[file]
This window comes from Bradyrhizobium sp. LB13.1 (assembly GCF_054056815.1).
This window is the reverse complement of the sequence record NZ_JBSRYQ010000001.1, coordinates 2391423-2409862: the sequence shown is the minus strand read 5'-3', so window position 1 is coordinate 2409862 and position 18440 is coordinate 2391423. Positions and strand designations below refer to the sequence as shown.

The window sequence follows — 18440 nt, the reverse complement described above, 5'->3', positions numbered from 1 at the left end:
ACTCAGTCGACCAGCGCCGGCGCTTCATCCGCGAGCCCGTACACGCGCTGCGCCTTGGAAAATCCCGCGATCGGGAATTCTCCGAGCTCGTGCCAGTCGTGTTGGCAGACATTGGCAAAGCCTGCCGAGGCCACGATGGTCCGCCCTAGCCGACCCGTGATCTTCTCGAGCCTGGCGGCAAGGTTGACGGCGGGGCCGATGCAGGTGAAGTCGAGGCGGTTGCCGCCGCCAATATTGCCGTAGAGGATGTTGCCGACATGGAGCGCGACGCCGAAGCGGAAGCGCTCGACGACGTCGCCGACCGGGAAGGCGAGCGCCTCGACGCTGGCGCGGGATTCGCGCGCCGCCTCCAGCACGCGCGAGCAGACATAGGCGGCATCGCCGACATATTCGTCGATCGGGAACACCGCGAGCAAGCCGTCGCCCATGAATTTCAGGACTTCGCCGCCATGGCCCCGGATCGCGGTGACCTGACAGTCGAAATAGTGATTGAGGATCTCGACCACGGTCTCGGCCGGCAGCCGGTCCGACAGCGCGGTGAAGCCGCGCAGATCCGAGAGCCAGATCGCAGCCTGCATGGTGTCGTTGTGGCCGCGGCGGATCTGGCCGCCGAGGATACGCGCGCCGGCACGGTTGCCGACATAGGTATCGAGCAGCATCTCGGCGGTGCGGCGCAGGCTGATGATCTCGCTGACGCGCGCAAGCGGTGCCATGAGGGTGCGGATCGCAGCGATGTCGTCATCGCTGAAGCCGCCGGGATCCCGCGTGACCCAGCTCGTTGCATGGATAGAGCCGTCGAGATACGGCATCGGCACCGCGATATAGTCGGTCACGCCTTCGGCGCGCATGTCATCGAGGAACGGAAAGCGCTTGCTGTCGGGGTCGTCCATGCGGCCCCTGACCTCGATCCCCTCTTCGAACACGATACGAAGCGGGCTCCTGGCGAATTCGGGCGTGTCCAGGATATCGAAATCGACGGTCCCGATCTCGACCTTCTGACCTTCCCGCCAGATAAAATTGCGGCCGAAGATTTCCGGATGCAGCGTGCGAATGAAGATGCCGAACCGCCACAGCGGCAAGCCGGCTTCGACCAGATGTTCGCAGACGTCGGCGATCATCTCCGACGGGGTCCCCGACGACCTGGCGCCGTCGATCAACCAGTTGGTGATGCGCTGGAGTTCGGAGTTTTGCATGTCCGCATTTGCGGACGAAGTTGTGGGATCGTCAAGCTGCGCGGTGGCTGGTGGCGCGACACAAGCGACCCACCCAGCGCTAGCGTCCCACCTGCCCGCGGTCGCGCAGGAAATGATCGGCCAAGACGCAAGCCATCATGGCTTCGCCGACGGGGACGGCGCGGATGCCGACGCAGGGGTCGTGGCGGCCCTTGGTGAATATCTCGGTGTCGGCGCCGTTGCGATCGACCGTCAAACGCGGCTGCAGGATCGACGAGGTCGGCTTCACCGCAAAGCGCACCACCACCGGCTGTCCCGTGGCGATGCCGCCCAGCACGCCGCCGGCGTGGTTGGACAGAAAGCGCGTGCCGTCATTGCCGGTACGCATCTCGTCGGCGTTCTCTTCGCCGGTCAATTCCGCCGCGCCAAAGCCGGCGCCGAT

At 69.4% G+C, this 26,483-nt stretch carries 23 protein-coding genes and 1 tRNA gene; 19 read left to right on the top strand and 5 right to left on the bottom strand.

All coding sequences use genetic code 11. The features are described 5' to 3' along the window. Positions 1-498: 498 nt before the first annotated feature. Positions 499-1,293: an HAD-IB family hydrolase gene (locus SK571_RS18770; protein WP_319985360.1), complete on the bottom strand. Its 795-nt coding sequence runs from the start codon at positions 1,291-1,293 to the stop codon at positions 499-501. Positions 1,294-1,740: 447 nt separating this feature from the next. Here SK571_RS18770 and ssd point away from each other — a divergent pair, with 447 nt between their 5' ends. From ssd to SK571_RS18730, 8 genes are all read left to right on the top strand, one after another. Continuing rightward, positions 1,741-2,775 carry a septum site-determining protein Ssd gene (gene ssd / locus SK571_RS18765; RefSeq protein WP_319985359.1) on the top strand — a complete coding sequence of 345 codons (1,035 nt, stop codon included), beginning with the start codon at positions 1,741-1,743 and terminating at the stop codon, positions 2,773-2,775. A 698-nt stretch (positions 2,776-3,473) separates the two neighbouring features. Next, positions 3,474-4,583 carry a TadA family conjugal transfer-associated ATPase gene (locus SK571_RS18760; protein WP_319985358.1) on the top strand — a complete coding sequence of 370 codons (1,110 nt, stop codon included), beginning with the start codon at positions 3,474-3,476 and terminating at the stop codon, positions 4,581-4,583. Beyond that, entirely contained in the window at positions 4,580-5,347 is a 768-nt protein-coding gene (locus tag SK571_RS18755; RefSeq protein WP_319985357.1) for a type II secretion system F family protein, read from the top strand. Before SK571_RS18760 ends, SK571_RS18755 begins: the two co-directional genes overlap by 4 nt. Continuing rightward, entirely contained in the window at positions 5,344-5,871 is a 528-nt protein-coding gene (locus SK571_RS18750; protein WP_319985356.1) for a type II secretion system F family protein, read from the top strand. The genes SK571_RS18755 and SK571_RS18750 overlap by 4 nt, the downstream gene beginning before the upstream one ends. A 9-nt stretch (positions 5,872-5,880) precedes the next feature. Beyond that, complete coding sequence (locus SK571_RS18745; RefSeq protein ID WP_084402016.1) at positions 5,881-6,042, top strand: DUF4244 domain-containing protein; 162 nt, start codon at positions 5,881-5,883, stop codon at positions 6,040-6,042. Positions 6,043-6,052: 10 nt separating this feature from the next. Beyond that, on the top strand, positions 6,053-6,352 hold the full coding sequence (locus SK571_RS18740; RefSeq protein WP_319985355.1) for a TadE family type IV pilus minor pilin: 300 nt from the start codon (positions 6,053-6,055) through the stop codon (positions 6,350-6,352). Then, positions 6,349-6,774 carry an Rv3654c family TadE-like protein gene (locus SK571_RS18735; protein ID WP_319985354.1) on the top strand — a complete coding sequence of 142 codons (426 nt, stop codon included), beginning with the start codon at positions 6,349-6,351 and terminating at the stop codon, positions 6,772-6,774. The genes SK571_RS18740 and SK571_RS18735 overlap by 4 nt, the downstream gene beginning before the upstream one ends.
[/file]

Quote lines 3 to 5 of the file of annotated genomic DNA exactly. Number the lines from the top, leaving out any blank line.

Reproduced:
The window sequence follows — 18440 nt, the reverse complement described above, 5'->3', positions numbered from 1 at the left end:
ACTCAGTCGACCAGCGCCGGCGCTTCATCCGCGAGCCCGTACACGCGCTGCGCCTTGGAAAATCCCGCGATCGGGAATTCTCCGAGCTCGTGCCAGTCGTGTTGGCAGACATTGGCAAAGCCTGCCGAGGCCACGATGGTCCGCCCTAGCCGACCCGTGATCTTCTCGAGCCTGGCGGCAAGGTTGACGGCGGGGCCGATGCAGGTGAAGTCGAGGCGGTTGCCGCCGCCAATATTGCCGTAGAGGATGTTGCCGACATGGAGCGCGACGCCGAAGCGGAAGCGCTCGACGACGTCGCCGACCGGGAAGGCGAGCGCCTCGACGCTGGCGCGGGATTCGCGCGCCGCCTCCAGCACGCGCGAGCAGACATAGGCGGCATCGCCGACATATTCGTCGATCGGGAACACCGCGAGCAAGCCGTCGCCCATGAATTTCAGGACTTCGCCGCCATGGCCCCGGATCGCGGTGACCTGACAGTCGAAATAGTGATTGAGGATCTCGACCACGGTCTCGGCCGGCAGCCGGTCCGACAGCGCGGTGAAGCCGCGCAGATCCGAGAGCCAGATCGCAGCCTGCATGGTGTCGTTGTGGCCGCGGCGGATCTGGCCGCCGAGGATACGCGCGCCGGCACGGTTGCCGACATAGGTATCGAGCAGCATCTCGGCGGTGCGGCGCAGGCTGATGATCTCGCTGACGCGCGCAAGCGGTGCCATGAGGGTGCGGATCGCAGCGATGTCGTCATCGCTGAAGCCGCCGGGATCCCGCGTGACCCAGCTCGTTGCATGGATAGAGCCGTCGAGATACGGCATCGGCACCGCGATATAGTCGGTCACGCCTTCGGCGCGCATGTCATCGAGGAACGGAAAGCGCTTGCTGTCGGGGTCGTCCATGCGGCCCCTGACCTCGATCCCCTCTTCGAACACGATACGAAGCGGGCTCCTGGCGAATTCGGGCGTGTCCAGGATATCGAAATCGACGGTCCCGATCTCGACCTTCTGACCTTCCCGCCAGATAAAATTGCGGCCGAAGATTTCCGGATGCAGCGTGCGAATGAAGATGCCGAACCGCCACAGCGGCAAGCCGGCTTCGACCAGATGTTCGCAGACGTCGGCGATCATCTCCGACGGGGTCCCCGACGACCTGGCGCCGTCGATCAACCAGTTGGTGATGCGCTGGAGTTCGGAGTTTTGCATGTCCGCATTTGCGGACGAAGTTGTGGGATCGTCAAGCTGCGCGGTGGCTGGTGGCGCGACACAAGCGACCCACCCAGCGCTAGCGTCCCACCTGCCCGCGGTCGCGCAGGAAATGATCGGCCAAGACGCAAGCCATCATGGCTTCGCCGACGGGGACGGCGCGGATGCCGACGCAGGGGTCGTGGCGGCCCTTGGTGAATATCTCGGTGTCGGCGCCGTTGCGATCGACCGTCAAACGCGGCTGCAGGATCGACGAGGTCGGCTTCACCGCAAAGCGCACCACCACCGGCTGTCCCGTGGCGATGCCGCCCAGCACGCCGCCGGCGTGGTTGGACAGAAAGCGCGTGCCGTCATTGCCGGTACGCATCTCGTCGGCGTTCTCTTCGCCGGTCAATTCCGCCGCGCCAAAGCCGGCGCCGAT

At 69.4% G+C, this 26,483-nt stretch carries 23 protein-coding genes and 1 tRNA gene; 19 read left to right on the top strand and 5 right to left on the bottom strand.